Experiencing parallel worlds in Concrete Storm
In this first-ever public mixed reality art piece, Studio Drift makes seemingly static concrete pillars come alive through Microsoft’s HoloLens, merging the physical and digital worlds.
Art is often thought of as passive – as something to be seen from a distance by observers rather than experienced in real-time by active participants. But recently, this concept of art as static is being cracked open, thanks to new technology that makes people a dynamic and essential part of a work of art.
Artsy, an online platform for exploring art from around the world, teamed up with Pace Gallery’s Studio Drift, a design firm based in Amsterdam, to create a mixed reality experience in collaboration with Microsoft HoloLens that immerses viewers in an experience where the physical and digital come together as a new parallel world. The result was Concrete Storm (2017), public art work created in mixed reality.
The installation was unveiled at the 2017 Armory Show in New York, where a trio of concrete pillars in the gallery seemed solid and static to the naked eye – until visitors put on the HoloLens headset. The pillars would then nearly quadruple in height and animate, like tree trunks swaying back and forth in the wind. The goal wasn’t to transport visitors to a totally disparate virtual world, but rather to digitally augment their existing world and see it in a provocative new light.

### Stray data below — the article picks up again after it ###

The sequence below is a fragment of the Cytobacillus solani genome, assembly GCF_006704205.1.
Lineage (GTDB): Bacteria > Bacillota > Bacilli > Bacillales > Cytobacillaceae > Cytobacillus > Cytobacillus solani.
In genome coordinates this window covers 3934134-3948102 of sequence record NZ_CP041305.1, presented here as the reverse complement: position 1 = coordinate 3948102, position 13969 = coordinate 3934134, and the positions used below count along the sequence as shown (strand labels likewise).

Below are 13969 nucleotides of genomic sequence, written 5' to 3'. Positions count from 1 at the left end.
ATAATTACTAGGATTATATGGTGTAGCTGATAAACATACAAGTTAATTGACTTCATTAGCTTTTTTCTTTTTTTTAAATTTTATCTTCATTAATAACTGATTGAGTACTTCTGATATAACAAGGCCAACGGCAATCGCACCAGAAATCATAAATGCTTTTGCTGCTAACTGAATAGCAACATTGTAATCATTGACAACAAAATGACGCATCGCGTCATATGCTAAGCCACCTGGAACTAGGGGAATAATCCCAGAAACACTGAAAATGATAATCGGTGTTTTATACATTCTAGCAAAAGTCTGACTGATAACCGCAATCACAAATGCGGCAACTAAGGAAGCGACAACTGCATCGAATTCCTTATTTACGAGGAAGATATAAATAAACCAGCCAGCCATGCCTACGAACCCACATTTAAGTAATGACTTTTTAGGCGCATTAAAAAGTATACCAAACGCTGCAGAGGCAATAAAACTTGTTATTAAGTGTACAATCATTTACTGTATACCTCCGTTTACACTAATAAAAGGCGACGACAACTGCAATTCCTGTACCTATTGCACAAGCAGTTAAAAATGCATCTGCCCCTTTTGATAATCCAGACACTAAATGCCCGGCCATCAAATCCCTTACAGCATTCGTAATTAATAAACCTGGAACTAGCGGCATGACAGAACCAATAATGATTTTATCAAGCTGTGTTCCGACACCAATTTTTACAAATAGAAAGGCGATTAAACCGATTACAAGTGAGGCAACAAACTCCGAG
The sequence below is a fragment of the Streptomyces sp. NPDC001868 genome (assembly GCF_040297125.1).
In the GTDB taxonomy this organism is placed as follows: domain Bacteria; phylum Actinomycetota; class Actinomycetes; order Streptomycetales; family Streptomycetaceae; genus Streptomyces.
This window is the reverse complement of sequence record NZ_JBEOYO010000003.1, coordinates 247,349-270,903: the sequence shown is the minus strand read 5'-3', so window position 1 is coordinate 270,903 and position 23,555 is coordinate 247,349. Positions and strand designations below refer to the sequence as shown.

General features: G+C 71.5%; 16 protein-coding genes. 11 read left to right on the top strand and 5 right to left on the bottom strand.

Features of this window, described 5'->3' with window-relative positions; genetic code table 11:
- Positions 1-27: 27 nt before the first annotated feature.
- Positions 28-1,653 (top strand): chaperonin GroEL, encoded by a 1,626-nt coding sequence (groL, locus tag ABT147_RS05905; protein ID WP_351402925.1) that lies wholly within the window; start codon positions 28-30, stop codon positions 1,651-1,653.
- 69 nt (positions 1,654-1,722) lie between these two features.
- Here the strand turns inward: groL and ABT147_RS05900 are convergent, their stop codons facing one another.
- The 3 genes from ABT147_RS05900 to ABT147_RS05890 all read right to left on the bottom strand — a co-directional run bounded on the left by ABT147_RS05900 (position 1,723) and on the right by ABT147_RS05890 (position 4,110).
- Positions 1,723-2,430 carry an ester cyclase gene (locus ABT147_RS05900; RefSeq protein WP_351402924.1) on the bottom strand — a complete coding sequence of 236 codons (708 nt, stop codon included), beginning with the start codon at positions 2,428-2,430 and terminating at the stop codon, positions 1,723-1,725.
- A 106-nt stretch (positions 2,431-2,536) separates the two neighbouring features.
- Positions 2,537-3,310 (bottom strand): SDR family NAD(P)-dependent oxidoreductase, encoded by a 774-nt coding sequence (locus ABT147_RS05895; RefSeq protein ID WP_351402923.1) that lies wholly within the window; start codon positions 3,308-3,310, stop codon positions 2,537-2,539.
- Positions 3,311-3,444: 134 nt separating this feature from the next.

“Feeling present in your environment is a key aspect of mixed reality, enabling you to move naturally, interact, and explore in three dimensions,” says Ben Porter, director of Microsoft HoloLens and Windows Experiences. “These aspects make the entire world a canvas for artists.”
“Feeling present in your environment is a key aspect of mixed reality, enabling you to move naturally, interact, and explore in three dimensions.”
Ben Porter, director of Microsoft HoloLens and Windows Experiences
Mixed reality brings Ford GT supercars to life
Petersen Automotive Museum launches an immersive HoloLens experience that takes visitors through the engineering and design evolution of the 1966 Ford GT40 from its 24 Hours of Le Mans victory to today's 2017 Ford GT.
Capturing the infinite experiences of the sky
See a conference room transform into a canvas for changing skyscapes using a RoomAlive Toolkit, which morphs the experience of space via projectors, cameras, and audiovisuals.